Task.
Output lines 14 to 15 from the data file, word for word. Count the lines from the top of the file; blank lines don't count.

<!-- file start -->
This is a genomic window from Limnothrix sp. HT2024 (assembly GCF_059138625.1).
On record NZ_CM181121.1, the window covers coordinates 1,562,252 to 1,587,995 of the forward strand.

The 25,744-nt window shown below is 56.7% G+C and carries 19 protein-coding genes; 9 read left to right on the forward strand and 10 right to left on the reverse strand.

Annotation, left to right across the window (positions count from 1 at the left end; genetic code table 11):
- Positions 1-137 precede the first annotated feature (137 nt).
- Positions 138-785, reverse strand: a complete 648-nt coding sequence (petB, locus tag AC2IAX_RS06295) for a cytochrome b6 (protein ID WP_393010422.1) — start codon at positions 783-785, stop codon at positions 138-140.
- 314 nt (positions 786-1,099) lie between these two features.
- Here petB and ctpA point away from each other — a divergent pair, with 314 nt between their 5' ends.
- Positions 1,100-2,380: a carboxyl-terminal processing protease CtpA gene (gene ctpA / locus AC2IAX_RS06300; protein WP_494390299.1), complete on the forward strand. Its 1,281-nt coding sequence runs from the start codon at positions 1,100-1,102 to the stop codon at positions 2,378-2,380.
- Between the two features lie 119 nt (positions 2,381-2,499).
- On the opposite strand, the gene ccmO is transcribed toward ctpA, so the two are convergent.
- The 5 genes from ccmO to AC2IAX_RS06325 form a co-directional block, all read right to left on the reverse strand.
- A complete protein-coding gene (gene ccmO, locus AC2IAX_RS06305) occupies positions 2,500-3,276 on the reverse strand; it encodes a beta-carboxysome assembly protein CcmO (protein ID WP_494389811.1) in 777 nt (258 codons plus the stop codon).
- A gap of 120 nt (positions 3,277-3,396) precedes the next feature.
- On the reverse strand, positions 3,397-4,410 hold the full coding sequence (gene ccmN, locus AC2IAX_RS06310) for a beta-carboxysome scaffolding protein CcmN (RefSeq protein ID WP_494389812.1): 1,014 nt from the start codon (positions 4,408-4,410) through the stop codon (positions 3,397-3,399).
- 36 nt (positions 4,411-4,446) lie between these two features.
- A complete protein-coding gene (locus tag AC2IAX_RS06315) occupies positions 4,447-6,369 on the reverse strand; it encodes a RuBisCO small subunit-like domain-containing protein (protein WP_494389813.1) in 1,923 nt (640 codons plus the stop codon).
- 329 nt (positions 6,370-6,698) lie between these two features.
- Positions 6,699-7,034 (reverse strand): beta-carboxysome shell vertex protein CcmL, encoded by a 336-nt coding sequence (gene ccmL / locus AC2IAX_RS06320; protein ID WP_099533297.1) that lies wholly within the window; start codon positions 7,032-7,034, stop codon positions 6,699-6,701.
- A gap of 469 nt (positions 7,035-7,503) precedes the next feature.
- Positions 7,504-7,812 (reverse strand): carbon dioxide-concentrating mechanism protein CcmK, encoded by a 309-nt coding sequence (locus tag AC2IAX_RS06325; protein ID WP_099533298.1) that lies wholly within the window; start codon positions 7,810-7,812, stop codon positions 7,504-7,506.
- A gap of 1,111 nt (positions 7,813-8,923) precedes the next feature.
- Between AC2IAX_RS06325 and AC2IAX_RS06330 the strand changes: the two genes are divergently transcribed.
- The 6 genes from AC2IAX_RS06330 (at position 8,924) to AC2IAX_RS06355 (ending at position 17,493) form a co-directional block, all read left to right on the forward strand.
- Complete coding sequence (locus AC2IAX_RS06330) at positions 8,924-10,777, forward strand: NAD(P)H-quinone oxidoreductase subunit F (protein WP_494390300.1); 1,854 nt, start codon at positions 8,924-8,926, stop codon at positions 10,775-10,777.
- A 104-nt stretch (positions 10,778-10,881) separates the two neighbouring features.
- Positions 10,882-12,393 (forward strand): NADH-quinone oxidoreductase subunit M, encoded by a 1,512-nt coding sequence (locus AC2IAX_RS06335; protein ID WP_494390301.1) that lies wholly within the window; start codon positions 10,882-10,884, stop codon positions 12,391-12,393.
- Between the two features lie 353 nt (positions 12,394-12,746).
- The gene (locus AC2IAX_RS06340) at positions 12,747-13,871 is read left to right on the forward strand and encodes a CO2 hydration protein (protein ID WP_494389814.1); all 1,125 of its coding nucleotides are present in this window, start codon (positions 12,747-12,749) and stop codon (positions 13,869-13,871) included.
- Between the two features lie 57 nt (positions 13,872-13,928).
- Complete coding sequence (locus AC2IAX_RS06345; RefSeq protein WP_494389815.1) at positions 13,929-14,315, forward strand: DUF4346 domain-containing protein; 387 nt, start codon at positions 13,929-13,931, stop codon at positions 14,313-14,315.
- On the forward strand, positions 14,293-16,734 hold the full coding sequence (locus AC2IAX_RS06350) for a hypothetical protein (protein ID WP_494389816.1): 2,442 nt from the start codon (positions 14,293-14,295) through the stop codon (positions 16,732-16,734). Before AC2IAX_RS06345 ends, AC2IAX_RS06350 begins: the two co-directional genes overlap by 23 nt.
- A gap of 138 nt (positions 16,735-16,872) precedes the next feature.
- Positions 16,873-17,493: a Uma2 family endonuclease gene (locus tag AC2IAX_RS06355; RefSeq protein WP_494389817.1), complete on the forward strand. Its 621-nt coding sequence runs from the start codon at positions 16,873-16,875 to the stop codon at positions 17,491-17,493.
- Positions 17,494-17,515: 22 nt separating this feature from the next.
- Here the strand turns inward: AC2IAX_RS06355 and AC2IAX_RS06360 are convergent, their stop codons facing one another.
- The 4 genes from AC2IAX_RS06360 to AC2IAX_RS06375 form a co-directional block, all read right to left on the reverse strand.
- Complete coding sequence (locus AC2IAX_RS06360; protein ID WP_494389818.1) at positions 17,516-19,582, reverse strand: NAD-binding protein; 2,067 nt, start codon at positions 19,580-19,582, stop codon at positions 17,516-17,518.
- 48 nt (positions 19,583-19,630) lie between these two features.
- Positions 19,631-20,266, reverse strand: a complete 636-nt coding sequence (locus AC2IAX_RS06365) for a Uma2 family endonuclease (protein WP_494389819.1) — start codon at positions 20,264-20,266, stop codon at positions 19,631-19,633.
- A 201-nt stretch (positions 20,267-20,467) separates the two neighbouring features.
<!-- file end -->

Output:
- A gap of 120 nt (positions 3,277-3,396) precedes the next feature.
- On the reverse strand, positions 3,397-4,410 hold the full coding sequence (gene ccmN, locus AC2IAX_RS06310) for a beta-carboxysome scaffolding protein CcmN (RefSeq protein ID WP_494389812.1): 1,014 nt from the start codon (positions 4,408-4,410) through the stop codon (positions 3,397-3,399).